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Vets Pin Hopes On Turtle Transmitter

The first, called Maju, was released in February 2005 but the animal’s transmitter stopped working two months later. A year later another turtle, Dibba, was released and swam from Fujairah to Thailand over a period of eight months before her device stopped transmitting data. The devices usually keep transmitting for about six months. It is well known that turtles migrate thousands of kilometres between their feeding grounds and mating and nesting areas, but much about their movements remains a mystery, said Nancy Papathanasopoulou, the adviser to the Masirah Turtle Conservation Project on Masirah Island off the coast of Oman.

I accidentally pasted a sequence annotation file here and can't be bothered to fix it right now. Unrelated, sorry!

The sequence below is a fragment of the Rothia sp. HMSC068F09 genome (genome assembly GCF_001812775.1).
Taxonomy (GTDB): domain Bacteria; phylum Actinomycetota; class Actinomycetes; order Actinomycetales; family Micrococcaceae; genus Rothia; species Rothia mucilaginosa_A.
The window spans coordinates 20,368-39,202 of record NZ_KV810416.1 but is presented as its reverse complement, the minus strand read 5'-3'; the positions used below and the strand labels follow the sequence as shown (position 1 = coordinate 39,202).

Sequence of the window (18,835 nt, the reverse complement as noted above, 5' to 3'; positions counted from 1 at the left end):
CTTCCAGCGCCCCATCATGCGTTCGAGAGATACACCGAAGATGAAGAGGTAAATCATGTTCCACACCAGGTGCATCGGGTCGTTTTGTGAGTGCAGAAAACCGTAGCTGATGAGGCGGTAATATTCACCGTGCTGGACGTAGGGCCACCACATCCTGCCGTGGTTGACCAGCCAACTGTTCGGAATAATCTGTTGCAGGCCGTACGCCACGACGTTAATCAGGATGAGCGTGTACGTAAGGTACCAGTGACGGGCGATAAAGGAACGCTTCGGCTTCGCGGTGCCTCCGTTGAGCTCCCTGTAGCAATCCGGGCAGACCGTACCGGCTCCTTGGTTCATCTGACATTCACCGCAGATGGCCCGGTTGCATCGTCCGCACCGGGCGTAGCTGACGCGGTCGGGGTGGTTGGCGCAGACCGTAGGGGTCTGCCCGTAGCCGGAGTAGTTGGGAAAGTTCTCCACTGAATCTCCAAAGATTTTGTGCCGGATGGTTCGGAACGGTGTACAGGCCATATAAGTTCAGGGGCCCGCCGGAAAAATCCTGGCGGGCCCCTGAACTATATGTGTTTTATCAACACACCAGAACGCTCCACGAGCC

“The only way to reveal the secrets of where they go, what they eat and how deep they dive is to attach a satellite transmitter,” she said. Turtles are what scientists call an “indicator” species, so knowing more about their migration routes can reveal a valuable picture of the overall health of the oceans they move in. “Wherever turtles go, there is good water quality and healthy reefs,” she said.

Back in February, Jade was found washed up on a beach at the Palm Jebel Ali with what appeared to be a serious infection, said Warren Baverstock, aquarium operations manager at the Burj Al Arab. She was given antibiotics and over the months nursed back to health. Yesterday, a further 17 younger animals were released alongside Jade, some 12 kilometres out to sea, although they were not fitted with transmitters.

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